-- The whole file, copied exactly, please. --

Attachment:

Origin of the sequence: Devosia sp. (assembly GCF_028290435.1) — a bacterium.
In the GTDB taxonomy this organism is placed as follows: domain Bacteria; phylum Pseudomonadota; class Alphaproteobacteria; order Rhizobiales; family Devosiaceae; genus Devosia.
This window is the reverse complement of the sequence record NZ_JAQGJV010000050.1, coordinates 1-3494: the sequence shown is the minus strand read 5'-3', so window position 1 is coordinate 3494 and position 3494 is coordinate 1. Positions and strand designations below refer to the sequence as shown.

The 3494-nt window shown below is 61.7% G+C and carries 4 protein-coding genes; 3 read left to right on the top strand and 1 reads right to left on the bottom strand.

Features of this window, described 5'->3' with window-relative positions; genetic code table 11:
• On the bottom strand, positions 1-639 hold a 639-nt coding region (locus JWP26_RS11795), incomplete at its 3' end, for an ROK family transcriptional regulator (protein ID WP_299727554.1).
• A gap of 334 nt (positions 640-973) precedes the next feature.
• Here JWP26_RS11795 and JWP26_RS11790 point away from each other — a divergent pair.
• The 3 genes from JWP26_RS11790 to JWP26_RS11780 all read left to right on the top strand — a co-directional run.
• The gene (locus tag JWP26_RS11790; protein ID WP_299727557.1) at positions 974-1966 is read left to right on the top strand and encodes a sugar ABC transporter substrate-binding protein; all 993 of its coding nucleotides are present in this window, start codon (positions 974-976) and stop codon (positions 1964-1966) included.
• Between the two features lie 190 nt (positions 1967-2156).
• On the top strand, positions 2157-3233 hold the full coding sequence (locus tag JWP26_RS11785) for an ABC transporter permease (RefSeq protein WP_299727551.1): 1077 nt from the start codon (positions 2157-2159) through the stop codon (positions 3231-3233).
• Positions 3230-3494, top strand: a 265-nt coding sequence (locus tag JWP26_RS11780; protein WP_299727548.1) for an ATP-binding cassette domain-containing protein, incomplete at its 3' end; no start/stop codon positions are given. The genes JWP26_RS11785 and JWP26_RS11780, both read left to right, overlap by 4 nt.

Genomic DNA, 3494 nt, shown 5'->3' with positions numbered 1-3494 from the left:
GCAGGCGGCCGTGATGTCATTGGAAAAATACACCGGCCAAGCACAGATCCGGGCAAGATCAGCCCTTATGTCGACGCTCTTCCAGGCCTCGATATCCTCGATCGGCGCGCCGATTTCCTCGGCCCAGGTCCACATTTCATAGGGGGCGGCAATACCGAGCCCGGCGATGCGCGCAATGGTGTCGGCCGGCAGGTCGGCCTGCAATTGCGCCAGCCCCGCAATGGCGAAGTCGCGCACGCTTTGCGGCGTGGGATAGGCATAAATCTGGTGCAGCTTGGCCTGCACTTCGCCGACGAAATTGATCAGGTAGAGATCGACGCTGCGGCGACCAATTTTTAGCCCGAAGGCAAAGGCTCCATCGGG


Origin of the sequence: Devosia sp. (assembly GCF_028290435.1) — a bacterium.
In the GTDB taxonomy this organism is placed as follows: domain Bacteria; phylum Pseudomonadota; class Alphaproteobacteria; order Rhizobiales; family Devosiaceae; genus Devosia.
This window is the reverse complement of the sequence record NZ_JAQGJV010000050.1, coordinates 1-3494: the sequence shown is the minus strand read 5'-3', so window position 1 is coordinate 3494 and position 3494 is coordinate 1. Positions and strand designations below refer to the sequence as shown.

The 3494-nt window shown below is 61.7% G+C and carries 4 protein-coding genes; 3 read left to right on the top strand and 1 reads right to left on the bottom strand.

Features of this window, described 5'->3' with window-relative positions; genetic code table 11:
• On the bottom strand, positions 1-639 hold a 639-nt coding region (locus JWP26_RS11795), incomplete at its 3' end, for an ROK family transcriptional regulator (protein ID WP_299727554.1).
• A gap of 334 nt (positions 640-973) precedes the next feature.
• Here JWP26_RS11795 and JWP26_RS11790 point away from each other — a divergent pair.
• The 3 genes from JWP26_RS11790 to JWP26_RS11780 all read left to right on the top strand — a co-directional run.
• The gene (locus tag JWP26_RS11790; protein ID WP_299727557.1) at positions 974-1966 is read left to right on the top strand and encodes a sugar ABC transporter substrate-binding protein; all 993 of its coding nucleotides are present in this window, start codon (positions 974-976) and stop codon (positions 1964-1966) included.
• Between the two features lie 190 nt (positions 1967-2156).
• On the top strand, positions 2157-3233 hold the full coding sequence (locus tag JWP26_RS11785) for an ABC transporter permease (RefSeq protein WP_299727551.1): 1077 nt from the start codon (positions 2157-2159) through the stop codon (positions 3231-3233).
• Positions 3230-3494, top strand: a 265-nt coding sequence (locus tag JWP26_RS11780; protein WP_299727548.1) for an ATP-binding cassette domain-containing protein, incomplete at its 3' end; no start/stop codon positions are given. The genes JWP26_RS11785 and JWP26_RS11780, both read left to right, overlap by 4 nt.

Genomic DNA, 3494 nt, shown 5'->3' with positions numbered 1-3494 from the left:
GCAGGCGGCCGTGATGTCATTGGAAAAATACACCGGCCAAGCACAGATCCGGGCAAGATCAGCCCTTATGTCGACGCTCTTCCAGGCCTCGATATCCTCGATCGGCGCGCCGATTTCCTCGGCCCAGGTCCACATTTCATAGGGGGCGGCAATACCGAGCCCGGCGATGCGCGCAATGGTGTCGGCCGGCAGGTCGGCCTGCAATTGCGCCAGCCCCGCAATGGCGAAGTCGCGCACGCTTTGCGGCGTGGGATAGGCATAAATCTGGTGCAGCTTGGCCTGCACTTCGCCGACGAAATTGATCAGGTAGAGATCGACGCTGCGGCGACCAATTTTTAGCCCGAAGGCAAAGGCTCCATCGGG